The Ruger No. 1 has long held a reputation for…

The Ruger No. 1 has long held a reputation for elegance, but in recent years it’s also become an even more accurate rifle right out of the box. Bill Buckley Photo

When Bill Ruger introduced his single-shot rifle in the late 1960s, a lot of people thought he was crazy, despite Ruger’s previous success with his semi-auto .22 pistol and single-action cowboy revolvers. America was firmly in the Space Age, while the Ruger No. 1 was a semi-copy of the British Farquharson, an action patented in 1872 at the height of Queen Victoria’s reign. Who wanted a Victorian rifle when American astronauts were trying to win the Space Race by landing on the moon?

Well, it turned out quite a few shooters liked Ruger’s retro rifle. Part of the reason was a latent hunger for a quality single-shot centerfire. For years, other manufacturers had assumed that hunters who wanted a single-shot were too broke to afford a repeater. The only centerfire single-shots listed in the 1967 Gun Digest were the Harrington & Richardson Mustang (a .30-30 break-action retailing for $41.95), the Savage 219 (break-action, .22 Hornet and .30-30, $44.50), and the Navy Arms Magnum, built on “refurbished” Remington rolling-block actions (.357 and .44 Magnum handgun rounds, $39.95).

Early No. 1s
Initially, there were eight standard chamberings, ranging from the .222 Remington to the .458 Winchester Magnum, and others could be special-ordered. You could also choose between a light 22-inch barrel and a medium-weight 26-inch barrel, with open sights an optional extra. The forend could be either semi-beavertail or “sporting.” The sporting forend was what is now known today as the Alexander Henry, named after a well-known Scottish gunsmith of the 1800s who built quite a few rifles on the Farquharson action.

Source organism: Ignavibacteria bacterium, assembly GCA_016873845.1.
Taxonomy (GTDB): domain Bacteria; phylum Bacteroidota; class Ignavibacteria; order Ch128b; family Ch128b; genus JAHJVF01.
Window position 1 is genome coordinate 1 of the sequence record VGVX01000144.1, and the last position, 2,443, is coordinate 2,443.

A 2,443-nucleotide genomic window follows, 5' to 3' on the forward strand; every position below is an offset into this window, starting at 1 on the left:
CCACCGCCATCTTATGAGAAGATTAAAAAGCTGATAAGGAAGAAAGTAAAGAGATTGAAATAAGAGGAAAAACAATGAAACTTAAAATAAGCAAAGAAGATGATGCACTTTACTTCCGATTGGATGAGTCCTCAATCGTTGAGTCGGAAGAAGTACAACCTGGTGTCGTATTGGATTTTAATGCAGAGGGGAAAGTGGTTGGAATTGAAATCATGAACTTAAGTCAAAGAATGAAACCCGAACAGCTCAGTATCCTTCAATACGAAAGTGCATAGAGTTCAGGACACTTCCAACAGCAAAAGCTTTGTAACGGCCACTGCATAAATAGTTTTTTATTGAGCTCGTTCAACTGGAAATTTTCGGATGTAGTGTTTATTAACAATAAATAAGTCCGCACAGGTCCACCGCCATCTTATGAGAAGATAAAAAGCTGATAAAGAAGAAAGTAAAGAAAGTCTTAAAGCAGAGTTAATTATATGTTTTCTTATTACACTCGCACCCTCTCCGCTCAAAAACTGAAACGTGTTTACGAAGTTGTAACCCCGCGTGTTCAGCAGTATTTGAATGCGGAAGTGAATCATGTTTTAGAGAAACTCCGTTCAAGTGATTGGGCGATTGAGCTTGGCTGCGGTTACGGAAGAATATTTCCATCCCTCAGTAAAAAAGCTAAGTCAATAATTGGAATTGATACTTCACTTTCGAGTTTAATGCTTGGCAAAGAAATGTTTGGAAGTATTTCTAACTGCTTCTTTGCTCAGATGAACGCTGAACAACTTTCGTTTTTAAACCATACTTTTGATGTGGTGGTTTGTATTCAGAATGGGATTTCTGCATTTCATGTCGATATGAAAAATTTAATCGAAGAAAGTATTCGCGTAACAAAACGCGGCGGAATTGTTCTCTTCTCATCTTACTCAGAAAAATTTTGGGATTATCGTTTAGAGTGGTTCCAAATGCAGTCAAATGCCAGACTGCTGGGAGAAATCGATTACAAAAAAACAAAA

The first No. 1s were essentially semi-custom rifles, with Douglas barrels and very nice wood in the buttstocks. As the rifle’s popularity grew, the Douglas company couldn’t supply enough barrels, so Ruger started using barrels from another company. These were mostly good, but now and then one didn’t shoot very well, a problem exacerbated by extremely generous chamber throats in both length and diameter.

Consequently, within a decade or so of their introduction, Ruger No. 1s became known as beautiful rifles that too frequently refused to shoot accurately. In the 1980s, an older gun writer once told me, both firmly and sadly, “John, they will break your heart.”

Despite this warning, I’ve owned quite a few No. 1s in chamberings from .22 Hornet to .450/.400 Nitro-Express. One was an early Douglas-barreled rifle, a well-used .300 Winchester Magnum that would regularly group five (not three) shots into an inch at 100 yards, but some later rifles did not do so well.

The first was a 7×57 No. 1A, the model known as the Light Sporting Rifle, with a slim 22-inch barrel, open sights and Alex Henry forend. It would average no better than 2 inches for three shots, with some groups even larger. Luckily, by the time I traded for that rifle a thriving business had grown up around accurizing No. 1s. The addition of a gadget called a Hicks Accurizer calmed the forend vibrations, shrinking groups to under an inch. The chamber throat, however, was so long that no bullets lighter than 160 grains would shoot well, with the bullets seated out so far the rounds looked top-heavy.

This erratic reputation still follows the No. 1 around, though in my experience its justification ended in the early 1990s, when Ruger started using their own hammer-forged barrels and shortening the chamber throats. My first No. 1 with a Ruger barrel was a .300 Weatherby purchased in 1995. Straight from the factory box, it grouped just about as well as that Douglas-barreled .300 Winchester. Ever since then, the new No. 1s I’ve purchased (perhaps a dozen) have either shot very well or responded easily to minor tuning.

Ruger No. 1s made in the last 20 years usually shoot accurately right out of the box, but if not, minor modifications to the forend almost always cure the problem.

Load Comments